Salazar, who noted that NTSB investigates about 1,400 aviation crashes a year, said he and air safety investigator Debra Eckrote arrived in Redding Wednesday night from Federal Way, Washington to begin the probe into the wreck.

And, he said, it's quite common nowadays for pilots to fly with their pets.

"It's not unusual at all," he said.

The aircraft, which remained at the scene overnight on Wednesday, was secured by Redding Police until a private security company took over the job.

And Salazar said he was very impressed how the first-responders were able to protect the aircraft and crash site.

"They did just a fabulous job helping us out," he said.

https://www.redding.com







A man and his dog were killed late Wednesday morning when his aircraft crashed in a canyon just north of Benton Airpark in Redding.

The fatal crash forced a closure of Placer Street near the scene until late that afternoon as emergency personnel arrived to secure the area and remove the man's body.

Officials from the National Transportation Safety Board were called to investigate the tragic crash, but they are not expected to arrive until Thursday, said Redding Airports Manager Bryant Garrett.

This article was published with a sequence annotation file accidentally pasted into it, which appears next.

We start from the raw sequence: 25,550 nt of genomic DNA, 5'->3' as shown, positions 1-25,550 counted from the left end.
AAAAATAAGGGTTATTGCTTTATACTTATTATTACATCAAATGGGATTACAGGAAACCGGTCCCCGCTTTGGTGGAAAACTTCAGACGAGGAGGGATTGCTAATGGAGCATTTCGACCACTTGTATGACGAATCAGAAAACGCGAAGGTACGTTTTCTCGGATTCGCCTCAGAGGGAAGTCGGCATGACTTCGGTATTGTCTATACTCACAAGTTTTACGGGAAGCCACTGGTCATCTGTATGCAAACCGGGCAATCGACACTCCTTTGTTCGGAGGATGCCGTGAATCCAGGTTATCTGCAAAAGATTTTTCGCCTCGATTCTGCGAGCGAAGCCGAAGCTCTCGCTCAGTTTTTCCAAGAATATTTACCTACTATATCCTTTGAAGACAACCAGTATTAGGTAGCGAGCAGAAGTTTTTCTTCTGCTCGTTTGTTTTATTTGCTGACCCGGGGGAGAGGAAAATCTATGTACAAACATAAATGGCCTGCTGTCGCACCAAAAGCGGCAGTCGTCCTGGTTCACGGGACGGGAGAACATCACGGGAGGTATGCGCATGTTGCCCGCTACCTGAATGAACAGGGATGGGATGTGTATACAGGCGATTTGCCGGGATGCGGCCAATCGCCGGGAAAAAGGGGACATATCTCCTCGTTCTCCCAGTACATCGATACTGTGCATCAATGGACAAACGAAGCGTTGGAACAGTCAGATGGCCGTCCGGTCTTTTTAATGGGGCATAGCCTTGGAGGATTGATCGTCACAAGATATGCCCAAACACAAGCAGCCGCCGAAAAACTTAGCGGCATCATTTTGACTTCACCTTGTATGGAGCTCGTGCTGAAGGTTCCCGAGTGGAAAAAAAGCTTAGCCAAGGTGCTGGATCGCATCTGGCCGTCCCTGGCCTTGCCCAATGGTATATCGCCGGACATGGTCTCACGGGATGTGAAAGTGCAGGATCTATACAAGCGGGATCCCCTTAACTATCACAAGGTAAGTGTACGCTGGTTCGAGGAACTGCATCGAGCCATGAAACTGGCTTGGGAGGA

Garrettt said witnesses reported the plane, a Cessna 150, had taken off into the wind in a northbound direction when they heard an unusual sound coming from its engine.

Those witnesses said the pilot apparently pulled up the nose of the aircraft and it stalled and crashed.

But, Garrett said, it's remains unclear what exactly went wrong..

He and others he had spoken to about the crash said it was the first they could recall in years there.

Garrett had not heard whether the pilot radioed a distress call before the wreck.

The small, single-engine plane went down in a gully just north of the airfield shortly after 11 a.m., narrowly missing a home off Highland Avenue, which intersects with Placer Street.

Forty-year-old Nathaniel Pritchard, who lives at that house with its owners and their two 11-year-old children, said he heard the crash and went outside to investigate.

After seeing the wreckage, Pritchard said he, as well as other neighbors, ran to the plane to try to assist those inside, but it was too late.

The pilot, who has not yet been identified, was unconscious and not moving, he said, adding he also saw the body of a small dog inside the plane.

The plane apparently clipped a tree before it crashed and came to rest against another tree and near a children's trampoline.

But, Pritchard said, the sound of the plane crash did not initially frighten him.

"It sounded a little bit like a car crash, really quick, or something falling from the back of a truck," he said. "It didn't sound very alarming."

Chris Thrift, 51, and Calvin Johansen, 63, who both live on the north side of Placer Street across from the crash site, said they also thought it was a car crash at first.

"It almost sounded like a gigantic tin can being crushed," Johansen said.